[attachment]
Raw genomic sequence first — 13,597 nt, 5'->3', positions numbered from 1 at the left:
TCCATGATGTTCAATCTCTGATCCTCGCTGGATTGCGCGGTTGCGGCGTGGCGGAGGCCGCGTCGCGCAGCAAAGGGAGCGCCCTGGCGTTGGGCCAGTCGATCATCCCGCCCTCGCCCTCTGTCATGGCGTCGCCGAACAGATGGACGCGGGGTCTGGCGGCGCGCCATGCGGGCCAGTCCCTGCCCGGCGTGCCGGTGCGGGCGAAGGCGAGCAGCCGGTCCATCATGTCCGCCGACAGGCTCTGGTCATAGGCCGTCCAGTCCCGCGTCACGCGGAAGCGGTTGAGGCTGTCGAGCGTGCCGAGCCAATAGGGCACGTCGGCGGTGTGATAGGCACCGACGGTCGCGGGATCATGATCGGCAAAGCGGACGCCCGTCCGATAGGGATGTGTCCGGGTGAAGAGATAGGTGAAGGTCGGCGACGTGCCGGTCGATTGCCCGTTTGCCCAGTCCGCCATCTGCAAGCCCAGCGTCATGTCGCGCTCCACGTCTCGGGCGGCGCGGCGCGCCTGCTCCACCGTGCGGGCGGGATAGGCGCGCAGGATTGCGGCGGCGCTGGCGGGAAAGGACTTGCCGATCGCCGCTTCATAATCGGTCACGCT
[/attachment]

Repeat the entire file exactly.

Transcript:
Raw genomic sequence first — 13,597 nt, 5'->3', positions numbered from 1 at the left:
TCCATGATGTTCAATCTCTGATCCTCGCTGGATTGCGCGGTTGCGGCGTGGCGGAGGCCGCGTCGCGCAGCAAAGGGAGCGCCCTGGCGTTGGGCCAGTCGATCATCCCGCCCTCGCCCTCTGTCATGGCGTCGCCGAACAGATGGACGCGGGGTCTGGCGGCGCGCCATGCGGGCCAGTCCCTGCCCGGCGTGCCGGTGCGGGCGAAGGCGAGCAGCCGGTCCATCATGTCCGCCGACAGGCTCTGGTCATAGGCCGTCCAGTCCCGCGTCACGCGGAAGCGGTTGAGGCTGTCGAGCGTGCCGAGCCAATAGGGCACGTCGGCGGTGTGATAGGCACCGACGGTCGCGGGATCATGATCGGCAAAGCGGACGCCCGTCCGATAGGGATGTGTCCGGGTGAAGAGATAGGTGAAGGTCGGCGACGTGCCGGTCGATTGCCCGTTTGCCCAGTCCGCCATCTGCAAGCCCAGCGTCATGTCGCGCTCCACGTCTCGGGCGGCGCGGCGCGCCTGCTCCACCGTGCGGGCGGGATAGGCGCGCAGGATTGCGGCGGCGCTGGCGGGAAAGGACTTGCCGATCGCCGCTTCATAATCGGTCACGCT